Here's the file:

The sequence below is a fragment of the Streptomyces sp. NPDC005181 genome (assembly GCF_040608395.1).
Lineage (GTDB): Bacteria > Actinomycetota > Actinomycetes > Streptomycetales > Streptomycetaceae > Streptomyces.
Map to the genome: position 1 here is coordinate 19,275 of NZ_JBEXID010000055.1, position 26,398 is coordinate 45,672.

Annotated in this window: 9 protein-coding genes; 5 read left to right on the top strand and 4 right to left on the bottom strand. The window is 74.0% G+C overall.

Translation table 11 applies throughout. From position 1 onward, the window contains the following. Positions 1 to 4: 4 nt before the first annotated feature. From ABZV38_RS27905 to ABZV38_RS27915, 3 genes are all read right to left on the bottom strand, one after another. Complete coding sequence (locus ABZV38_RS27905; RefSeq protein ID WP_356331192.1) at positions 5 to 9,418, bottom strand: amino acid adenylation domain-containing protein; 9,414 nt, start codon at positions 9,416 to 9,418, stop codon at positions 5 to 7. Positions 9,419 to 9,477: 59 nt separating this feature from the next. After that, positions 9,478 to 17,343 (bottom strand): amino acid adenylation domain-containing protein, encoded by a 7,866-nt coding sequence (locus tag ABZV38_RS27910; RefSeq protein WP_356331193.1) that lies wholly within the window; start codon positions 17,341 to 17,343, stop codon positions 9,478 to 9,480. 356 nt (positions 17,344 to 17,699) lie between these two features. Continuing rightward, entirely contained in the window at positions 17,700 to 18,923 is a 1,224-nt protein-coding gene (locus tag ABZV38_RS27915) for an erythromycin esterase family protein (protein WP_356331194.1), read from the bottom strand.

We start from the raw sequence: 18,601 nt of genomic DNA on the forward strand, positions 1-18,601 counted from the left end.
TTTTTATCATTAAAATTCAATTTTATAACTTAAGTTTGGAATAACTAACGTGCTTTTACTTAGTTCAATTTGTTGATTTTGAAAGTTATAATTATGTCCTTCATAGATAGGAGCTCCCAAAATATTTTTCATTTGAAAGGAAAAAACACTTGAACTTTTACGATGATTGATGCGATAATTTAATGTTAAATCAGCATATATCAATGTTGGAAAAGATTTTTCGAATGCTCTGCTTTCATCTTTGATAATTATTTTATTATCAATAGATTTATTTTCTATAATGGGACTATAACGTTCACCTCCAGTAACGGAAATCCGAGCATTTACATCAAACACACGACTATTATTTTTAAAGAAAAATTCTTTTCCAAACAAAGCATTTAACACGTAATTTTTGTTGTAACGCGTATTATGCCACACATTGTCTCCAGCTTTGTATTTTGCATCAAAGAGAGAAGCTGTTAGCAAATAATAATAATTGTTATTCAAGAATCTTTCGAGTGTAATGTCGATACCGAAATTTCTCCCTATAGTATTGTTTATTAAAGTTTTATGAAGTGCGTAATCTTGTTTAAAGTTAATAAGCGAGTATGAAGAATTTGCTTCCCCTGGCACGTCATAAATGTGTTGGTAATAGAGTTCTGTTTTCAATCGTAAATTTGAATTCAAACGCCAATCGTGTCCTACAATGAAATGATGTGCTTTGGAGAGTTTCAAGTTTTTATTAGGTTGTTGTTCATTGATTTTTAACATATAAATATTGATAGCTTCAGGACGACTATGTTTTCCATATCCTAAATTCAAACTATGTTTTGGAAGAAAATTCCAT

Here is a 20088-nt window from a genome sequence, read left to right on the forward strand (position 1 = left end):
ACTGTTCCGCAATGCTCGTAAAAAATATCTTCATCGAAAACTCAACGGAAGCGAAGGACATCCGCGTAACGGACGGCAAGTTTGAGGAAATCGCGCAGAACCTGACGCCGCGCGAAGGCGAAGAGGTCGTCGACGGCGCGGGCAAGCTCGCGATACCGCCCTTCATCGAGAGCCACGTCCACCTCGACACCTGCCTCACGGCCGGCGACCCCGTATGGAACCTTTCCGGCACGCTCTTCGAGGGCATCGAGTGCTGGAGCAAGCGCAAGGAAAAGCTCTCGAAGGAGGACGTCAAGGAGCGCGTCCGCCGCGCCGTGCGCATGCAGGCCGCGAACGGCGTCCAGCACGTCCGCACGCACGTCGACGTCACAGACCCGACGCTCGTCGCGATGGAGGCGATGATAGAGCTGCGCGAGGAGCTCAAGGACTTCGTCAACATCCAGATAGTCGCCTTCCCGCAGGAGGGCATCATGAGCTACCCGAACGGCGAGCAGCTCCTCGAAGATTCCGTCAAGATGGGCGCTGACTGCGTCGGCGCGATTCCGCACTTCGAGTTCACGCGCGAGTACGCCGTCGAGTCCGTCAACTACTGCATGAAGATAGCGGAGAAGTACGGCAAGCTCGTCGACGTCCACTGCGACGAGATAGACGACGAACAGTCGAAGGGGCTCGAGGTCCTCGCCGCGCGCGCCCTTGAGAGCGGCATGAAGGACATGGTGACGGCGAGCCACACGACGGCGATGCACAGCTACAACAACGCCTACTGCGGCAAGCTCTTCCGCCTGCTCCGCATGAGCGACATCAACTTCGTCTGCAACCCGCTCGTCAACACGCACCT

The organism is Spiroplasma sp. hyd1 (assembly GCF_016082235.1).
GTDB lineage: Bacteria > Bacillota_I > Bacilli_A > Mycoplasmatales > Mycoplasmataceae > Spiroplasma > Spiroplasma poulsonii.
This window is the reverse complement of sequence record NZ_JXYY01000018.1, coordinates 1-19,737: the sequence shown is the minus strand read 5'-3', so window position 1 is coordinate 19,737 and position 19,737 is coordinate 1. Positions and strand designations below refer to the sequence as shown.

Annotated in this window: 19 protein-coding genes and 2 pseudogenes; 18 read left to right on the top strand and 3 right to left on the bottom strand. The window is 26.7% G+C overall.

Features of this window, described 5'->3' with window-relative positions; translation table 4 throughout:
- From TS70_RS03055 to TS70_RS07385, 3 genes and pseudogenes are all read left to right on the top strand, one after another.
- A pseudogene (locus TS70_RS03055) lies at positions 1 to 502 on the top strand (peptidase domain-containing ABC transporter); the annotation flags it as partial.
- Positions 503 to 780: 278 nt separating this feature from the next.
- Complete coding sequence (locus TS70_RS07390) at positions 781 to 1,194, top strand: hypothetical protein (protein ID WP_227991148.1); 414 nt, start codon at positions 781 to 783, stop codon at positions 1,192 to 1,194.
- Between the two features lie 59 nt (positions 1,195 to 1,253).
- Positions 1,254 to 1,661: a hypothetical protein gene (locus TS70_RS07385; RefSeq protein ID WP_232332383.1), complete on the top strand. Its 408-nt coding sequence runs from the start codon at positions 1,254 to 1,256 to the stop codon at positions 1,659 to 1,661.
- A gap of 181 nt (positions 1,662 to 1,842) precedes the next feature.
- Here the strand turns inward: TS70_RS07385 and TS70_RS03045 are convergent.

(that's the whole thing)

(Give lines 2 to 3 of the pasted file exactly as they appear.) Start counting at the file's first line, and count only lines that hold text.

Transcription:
Lineage (GTDB): Bacteria > Actinomycetota > Actinomycetes > Streptomycetales > Streptomycetaceae > Streptomyces.
Map to the genome: position 1 here is coordinate 19,275 of NZ_JBEXID010000055.1, position 26,398 is coordinate 45,672.